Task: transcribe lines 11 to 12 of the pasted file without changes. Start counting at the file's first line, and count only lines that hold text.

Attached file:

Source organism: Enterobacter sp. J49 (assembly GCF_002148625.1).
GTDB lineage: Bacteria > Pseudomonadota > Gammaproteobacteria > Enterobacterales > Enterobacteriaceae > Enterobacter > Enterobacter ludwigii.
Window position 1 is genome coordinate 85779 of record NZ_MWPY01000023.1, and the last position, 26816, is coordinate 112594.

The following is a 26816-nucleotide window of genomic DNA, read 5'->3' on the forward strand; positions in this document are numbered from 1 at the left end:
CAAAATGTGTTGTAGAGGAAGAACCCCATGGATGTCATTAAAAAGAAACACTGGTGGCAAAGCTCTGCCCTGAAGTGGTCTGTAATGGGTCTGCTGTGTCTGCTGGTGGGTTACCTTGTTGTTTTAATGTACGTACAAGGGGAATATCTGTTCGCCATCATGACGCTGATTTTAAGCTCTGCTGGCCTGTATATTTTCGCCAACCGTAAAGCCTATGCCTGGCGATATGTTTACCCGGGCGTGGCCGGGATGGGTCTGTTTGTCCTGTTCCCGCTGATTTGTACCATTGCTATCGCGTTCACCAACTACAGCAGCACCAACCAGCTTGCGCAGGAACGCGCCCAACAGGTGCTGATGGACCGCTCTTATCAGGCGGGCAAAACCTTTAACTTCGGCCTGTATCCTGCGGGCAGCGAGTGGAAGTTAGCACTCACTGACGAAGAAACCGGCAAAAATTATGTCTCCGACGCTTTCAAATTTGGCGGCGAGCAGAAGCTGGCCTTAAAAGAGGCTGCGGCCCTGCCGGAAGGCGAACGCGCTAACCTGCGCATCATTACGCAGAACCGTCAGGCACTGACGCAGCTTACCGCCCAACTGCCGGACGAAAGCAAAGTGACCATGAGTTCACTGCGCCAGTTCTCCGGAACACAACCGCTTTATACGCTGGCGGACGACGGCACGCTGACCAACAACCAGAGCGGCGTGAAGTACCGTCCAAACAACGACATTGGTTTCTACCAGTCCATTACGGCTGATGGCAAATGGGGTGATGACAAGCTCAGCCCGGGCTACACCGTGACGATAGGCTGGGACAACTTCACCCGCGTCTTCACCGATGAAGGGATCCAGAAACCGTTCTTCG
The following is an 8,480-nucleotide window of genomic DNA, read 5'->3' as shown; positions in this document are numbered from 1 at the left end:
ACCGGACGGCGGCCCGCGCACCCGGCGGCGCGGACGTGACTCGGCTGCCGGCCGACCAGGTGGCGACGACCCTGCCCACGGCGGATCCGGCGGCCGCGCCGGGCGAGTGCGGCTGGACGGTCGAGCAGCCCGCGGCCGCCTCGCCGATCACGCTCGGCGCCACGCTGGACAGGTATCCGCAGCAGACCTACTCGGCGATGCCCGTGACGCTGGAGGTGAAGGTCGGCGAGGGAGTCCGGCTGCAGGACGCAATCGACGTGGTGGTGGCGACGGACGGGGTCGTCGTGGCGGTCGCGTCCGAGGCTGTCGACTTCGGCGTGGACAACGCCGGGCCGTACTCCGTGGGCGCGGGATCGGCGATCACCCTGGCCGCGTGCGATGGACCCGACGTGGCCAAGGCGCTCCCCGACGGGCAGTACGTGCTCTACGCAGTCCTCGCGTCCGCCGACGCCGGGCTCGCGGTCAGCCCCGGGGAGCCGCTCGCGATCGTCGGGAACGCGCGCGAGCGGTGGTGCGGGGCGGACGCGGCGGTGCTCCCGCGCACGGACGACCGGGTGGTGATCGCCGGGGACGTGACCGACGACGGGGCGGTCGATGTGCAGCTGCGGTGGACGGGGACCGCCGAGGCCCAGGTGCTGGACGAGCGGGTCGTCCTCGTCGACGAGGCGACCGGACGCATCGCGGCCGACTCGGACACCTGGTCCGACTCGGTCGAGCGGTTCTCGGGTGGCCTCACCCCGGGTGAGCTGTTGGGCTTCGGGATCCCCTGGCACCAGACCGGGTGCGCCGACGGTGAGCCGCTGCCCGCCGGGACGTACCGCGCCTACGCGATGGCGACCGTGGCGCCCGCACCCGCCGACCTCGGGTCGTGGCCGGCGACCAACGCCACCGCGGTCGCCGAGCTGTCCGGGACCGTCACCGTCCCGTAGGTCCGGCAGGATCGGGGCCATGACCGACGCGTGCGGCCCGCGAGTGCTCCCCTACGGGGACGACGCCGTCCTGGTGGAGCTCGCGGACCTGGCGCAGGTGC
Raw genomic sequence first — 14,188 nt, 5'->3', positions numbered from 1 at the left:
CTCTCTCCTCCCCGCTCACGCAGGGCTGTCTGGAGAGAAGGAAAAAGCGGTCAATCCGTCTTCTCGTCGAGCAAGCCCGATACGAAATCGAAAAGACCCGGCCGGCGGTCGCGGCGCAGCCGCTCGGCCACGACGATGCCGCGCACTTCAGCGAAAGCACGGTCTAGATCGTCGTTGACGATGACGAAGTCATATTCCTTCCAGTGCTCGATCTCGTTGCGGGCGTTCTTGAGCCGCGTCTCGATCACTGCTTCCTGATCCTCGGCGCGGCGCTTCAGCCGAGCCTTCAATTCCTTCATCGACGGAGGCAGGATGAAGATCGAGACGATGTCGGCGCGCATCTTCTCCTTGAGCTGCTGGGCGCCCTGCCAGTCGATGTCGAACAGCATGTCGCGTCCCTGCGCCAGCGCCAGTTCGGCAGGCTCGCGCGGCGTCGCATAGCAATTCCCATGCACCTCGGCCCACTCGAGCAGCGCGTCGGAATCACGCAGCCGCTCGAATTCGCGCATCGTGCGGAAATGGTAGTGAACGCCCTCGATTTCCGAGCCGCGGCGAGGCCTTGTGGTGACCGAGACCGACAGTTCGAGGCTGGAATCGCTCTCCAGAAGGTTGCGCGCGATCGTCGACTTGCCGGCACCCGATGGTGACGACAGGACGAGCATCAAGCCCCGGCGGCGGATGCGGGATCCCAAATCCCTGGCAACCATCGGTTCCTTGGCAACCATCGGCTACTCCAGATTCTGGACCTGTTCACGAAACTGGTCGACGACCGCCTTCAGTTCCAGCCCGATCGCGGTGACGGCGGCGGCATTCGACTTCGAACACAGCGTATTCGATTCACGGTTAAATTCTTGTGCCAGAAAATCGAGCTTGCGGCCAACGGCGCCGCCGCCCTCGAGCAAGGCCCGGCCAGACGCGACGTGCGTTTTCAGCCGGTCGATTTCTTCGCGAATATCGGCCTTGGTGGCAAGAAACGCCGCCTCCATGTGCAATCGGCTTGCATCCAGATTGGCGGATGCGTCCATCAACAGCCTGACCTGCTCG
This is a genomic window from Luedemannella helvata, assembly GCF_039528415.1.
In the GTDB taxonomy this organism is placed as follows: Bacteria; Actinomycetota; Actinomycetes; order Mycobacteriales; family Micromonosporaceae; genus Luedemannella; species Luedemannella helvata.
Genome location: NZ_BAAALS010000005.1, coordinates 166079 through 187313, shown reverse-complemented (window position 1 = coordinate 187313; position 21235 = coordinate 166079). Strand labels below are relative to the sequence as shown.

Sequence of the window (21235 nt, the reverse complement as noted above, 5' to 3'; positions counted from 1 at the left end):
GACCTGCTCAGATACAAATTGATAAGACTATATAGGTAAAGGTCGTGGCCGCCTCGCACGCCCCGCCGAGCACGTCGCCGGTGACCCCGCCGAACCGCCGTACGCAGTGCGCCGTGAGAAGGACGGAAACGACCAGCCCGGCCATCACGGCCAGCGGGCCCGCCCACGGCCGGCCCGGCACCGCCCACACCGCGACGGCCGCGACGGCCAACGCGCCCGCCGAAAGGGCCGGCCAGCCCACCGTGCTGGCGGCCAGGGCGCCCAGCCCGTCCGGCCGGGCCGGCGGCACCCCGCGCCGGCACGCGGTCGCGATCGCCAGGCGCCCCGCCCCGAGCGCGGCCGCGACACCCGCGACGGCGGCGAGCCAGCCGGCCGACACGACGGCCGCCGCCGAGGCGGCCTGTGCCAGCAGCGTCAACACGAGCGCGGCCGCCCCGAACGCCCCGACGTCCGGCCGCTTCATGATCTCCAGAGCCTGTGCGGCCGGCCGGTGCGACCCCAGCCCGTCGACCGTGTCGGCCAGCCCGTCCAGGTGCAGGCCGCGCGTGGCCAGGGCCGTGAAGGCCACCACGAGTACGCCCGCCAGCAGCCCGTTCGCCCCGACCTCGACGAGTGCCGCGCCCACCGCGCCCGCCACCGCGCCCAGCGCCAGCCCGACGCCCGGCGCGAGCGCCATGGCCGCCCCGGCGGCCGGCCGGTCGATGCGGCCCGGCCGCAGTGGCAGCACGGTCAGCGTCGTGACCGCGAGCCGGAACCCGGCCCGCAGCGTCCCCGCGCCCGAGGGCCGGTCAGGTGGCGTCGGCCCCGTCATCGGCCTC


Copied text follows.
In the GTDB taxonomy this organism is placed as follows: Bacteria; Actinomycetota; Actinomycetes; order Mycobacteriales; family Micromonosporaceae; genus Luedemannella; species Luedemannella helvata.
Genome location: NZ_BAAALS010000005.1, coordinates 166079 through 187313, shown reverse-complemented (window position 1 = coordinate 187313; position 21235 = coordinate 166079). Strand labels below are relative to the sequence as shown.